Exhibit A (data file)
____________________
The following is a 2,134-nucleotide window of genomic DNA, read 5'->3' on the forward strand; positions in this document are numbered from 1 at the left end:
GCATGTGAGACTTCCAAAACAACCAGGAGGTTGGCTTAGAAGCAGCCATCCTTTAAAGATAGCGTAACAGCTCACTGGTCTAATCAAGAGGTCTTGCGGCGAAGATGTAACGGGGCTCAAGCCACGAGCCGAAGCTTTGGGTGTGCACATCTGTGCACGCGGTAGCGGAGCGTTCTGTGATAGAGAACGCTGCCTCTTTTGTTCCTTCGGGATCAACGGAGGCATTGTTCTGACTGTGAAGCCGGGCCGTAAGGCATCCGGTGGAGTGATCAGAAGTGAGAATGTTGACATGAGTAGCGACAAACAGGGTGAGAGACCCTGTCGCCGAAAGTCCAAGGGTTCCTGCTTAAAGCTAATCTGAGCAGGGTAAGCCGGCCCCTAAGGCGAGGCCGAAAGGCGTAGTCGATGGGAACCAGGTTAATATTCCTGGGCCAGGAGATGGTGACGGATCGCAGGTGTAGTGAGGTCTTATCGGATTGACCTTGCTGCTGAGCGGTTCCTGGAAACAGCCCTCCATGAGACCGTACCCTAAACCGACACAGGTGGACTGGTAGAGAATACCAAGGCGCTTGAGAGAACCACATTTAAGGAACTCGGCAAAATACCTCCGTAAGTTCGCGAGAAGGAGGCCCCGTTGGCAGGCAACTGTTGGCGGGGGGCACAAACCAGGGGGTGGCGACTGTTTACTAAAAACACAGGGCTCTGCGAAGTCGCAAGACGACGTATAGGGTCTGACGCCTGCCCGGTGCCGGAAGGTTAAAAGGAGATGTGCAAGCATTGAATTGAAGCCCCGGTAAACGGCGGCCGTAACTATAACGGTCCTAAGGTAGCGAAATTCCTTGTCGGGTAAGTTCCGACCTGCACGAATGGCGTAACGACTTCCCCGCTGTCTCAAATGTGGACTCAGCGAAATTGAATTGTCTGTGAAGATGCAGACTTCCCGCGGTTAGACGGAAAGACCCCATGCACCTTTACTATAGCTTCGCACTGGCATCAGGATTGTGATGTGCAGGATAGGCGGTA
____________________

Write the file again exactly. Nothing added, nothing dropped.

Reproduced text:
The following is a 2,134-nucleotide window of genomic DNA, read 5'->3' on the forward strand; positions in this document are numbered from 1 at the left end:
GCATGTGAGACTTCCAAAACAACCAGGAGGTTGGCTTAGAAGCAGCCATCCTTTAAAGATAGCGTAACAGCTCACTGGTCTAATCAAGAGGTCTTGCGGCGAAGATGTAACGGGGCTCAAGCCACGAGCCGAAGCTTTGGGTGTGCACATCTGTGCACGCGGTAGCGGAGCGTTCTGTGATAGAGAACGCTGCCTCTTTTGTTCCTTCGGGATCAACGGAGGCATTGTTCTGACTGTGAAGCCGGGCCGTAAGGCATCCGGTGGAGTGATCAGAAGTGAGAATGTTGACATGAGTAGCGACAAACAGGGTGAGAGACCCTGTCGCCGAAAGTCCAAGGGTTCCTGCTTAAAGCTAATCTGAGCAGGGTAAGCCGGCCCCTAAGGCGAGGCCGAAAGGCGTAGTCGATGGGAACCAGGTTAATATTCCTGGGCCAGGAGATGGTGACGGATCGCAGGTGTAGTGAGGTCTTATCGGATTGACCTTGCTGCTGAGCGGTTCCTGGAAACAGCCCTCCATGAGACCGTACCCTAAACCGACACAGGTGGACTGGTAGAGAATACCAAGGCGCTTGAGAGAACCACATTTAAGGAACTCGGCAAAATACCTCCGTAAGTTCGCGAGAAGGAGGCCCCGTTGGCAGGCAACTGTTGGCGGGGGGCACAAACCAGGGGGTGGCGACTGTTTACTAAAAACACAGGGCTCTGCGAAGTCGCAAGACGACGTATAGGGTCTGACGCCTGCCCGGTGCCGGAAGGTTAAAAGGAGATGTGCAAGCATTGAATTGAAGCCCCGGTAAACGGCGGCCGTAACTATAACGGTCCTAAGGTAGCGAAATTCCTTGTCGGGTAAGTTCCGACCTGCACGAATGGCGTAACGACTTCCCCGCTGTCTCAAATGTGGACTCAGCGAAATTGAATTGTCTGTGAAGATGCAGACTTCCCGCGGTTAGACGGAAAGACCCCATGCACCTTTACTATAGCTTCGCACTGGCATCAGGATTGTGATGTGCAGGATAGGCGGTA